Connick v. Thompson Case Brief

Facts of the Case

Petitioner, the Orleans Parish District Attorney’s Office, conceded that in prosecuting respondent Thompson for attempted armed robbery, prosecutors violated, by failing to disclose a crime lab report. Because of his robbery conviction, Thompson elected not to testify at his later murder trial and was convicted. A month before his scheduled execution, the lab report was discovered. The reviewing court vacated both convictions and Thompson was found not guilty in a retrial on the murder charge. He then filed suit against the district attorney’s office alleging that theviolation was caused by the office’s deliberate indifference to an obvious need to train prosecutors to avoid such constitutional violations. The District Court held that, to prove deliberate indifference, Thompson did not need to show a pattern of similarviolations when he could demonstrate that the need for training was obvious. The jury found the district attorney’s office liable for failure to train and awarded Thompson $14 million in damages. On appeal, the Fifth Circuit affirmed.

Question

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CONCLUSION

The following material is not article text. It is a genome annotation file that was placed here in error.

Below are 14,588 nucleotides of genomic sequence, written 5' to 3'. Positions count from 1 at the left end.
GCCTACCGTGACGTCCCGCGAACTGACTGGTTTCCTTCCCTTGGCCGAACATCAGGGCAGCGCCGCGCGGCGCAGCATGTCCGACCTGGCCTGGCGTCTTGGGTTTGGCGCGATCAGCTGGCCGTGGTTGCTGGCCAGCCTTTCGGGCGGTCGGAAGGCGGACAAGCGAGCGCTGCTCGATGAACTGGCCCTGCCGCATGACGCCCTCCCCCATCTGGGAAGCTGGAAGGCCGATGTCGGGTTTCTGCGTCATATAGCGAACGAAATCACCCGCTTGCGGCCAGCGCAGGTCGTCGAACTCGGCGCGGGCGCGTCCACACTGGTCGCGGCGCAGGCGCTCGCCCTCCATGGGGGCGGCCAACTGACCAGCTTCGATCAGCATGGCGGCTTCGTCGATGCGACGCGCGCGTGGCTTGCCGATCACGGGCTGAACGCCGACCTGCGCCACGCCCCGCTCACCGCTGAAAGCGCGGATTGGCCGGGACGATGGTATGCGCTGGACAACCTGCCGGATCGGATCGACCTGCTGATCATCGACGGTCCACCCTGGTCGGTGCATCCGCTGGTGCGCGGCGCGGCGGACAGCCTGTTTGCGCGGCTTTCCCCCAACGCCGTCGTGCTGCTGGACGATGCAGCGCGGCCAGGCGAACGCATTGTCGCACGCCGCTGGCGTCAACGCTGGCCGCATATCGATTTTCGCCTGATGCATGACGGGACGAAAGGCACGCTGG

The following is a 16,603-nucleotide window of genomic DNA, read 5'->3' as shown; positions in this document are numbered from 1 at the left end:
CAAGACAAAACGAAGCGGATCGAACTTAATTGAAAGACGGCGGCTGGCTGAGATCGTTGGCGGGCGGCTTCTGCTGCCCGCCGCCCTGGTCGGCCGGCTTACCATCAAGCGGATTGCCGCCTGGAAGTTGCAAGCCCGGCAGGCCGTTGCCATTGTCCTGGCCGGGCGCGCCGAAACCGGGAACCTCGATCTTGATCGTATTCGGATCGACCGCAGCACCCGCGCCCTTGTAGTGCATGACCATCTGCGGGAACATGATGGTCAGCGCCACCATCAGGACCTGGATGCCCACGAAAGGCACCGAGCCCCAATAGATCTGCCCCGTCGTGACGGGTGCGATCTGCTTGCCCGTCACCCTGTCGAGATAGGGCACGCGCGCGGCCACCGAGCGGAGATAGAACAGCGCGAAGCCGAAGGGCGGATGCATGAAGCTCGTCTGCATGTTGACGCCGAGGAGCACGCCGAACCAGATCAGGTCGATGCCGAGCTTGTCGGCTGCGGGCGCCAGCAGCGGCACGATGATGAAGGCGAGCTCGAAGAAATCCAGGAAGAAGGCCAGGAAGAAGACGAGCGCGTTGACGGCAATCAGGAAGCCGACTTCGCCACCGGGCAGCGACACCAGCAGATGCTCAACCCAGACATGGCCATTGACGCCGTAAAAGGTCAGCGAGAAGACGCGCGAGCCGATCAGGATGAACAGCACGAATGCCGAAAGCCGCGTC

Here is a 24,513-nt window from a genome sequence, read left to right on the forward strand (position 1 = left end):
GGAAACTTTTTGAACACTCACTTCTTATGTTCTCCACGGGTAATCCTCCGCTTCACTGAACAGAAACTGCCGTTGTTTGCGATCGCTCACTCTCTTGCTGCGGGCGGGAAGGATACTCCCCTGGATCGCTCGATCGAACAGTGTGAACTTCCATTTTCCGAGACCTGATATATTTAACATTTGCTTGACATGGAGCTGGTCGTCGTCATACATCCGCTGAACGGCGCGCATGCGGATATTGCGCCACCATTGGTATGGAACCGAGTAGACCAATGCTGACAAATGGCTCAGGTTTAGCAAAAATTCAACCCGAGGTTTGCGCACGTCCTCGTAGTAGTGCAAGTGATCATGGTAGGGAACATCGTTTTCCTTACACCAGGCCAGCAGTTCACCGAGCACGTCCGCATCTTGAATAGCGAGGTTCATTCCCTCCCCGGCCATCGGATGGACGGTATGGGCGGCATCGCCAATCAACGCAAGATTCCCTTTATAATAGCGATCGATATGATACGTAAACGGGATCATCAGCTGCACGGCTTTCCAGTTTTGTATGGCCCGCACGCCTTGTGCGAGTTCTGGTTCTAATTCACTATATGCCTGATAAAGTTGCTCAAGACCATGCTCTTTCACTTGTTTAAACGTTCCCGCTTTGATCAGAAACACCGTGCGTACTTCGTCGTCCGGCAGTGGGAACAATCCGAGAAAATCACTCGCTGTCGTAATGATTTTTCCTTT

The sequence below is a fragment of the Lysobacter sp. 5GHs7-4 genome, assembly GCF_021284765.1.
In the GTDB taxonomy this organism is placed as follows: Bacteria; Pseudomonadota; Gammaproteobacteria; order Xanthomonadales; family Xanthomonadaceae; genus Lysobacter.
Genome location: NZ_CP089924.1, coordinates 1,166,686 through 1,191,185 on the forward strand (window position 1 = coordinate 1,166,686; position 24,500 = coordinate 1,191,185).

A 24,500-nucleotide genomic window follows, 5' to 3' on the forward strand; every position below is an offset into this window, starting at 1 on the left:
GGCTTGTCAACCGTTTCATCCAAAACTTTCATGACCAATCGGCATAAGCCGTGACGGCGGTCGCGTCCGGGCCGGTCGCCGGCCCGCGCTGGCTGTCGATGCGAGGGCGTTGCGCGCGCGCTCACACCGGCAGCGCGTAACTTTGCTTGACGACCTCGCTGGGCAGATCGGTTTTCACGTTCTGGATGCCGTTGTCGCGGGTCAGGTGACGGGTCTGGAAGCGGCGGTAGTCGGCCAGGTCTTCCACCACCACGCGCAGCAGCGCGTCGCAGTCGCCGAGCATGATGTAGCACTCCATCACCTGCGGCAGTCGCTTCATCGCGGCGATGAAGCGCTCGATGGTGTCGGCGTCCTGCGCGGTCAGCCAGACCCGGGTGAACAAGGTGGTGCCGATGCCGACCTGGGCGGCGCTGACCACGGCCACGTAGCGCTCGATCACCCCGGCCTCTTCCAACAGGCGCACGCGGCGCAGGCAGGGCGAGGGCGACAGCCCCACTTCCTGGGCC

“No. A divided Supreme Court held that a prosecutor’s office could not be held liable for the illegal conduct of one of its prosecutors when there has been only one violation resulting from that deficient training. Justice Clarence Thomas wrote the majority opinion for the court. In a dissent read from the bench, Justice Ruth Bader Ginsburg, joined by Justices Stephen Breyer, Sonia Sotomayor and Elena Kagan, argued that the “what happened here, the Court’s opinion obscures, was no momentary oversight, no single incident of a lone officer’s misconduct.” Instead, Ginsburg contended, evidence “established persistent, deliberately indifferent conduct for which the District Attorney’s Office bears responsibility under §1983.”Justice Antonin Scalia joined the majority opinion but filed a separate concurrence, joined by Justice Samuel Alito, which responded to the dissent.”

Case Information

Citation: 563 US 51 (2011)
Granted: Mar 22, 2010
Argued: Oct 6, 2010
Decided: Mar 29, 2011
Case Brief: 2011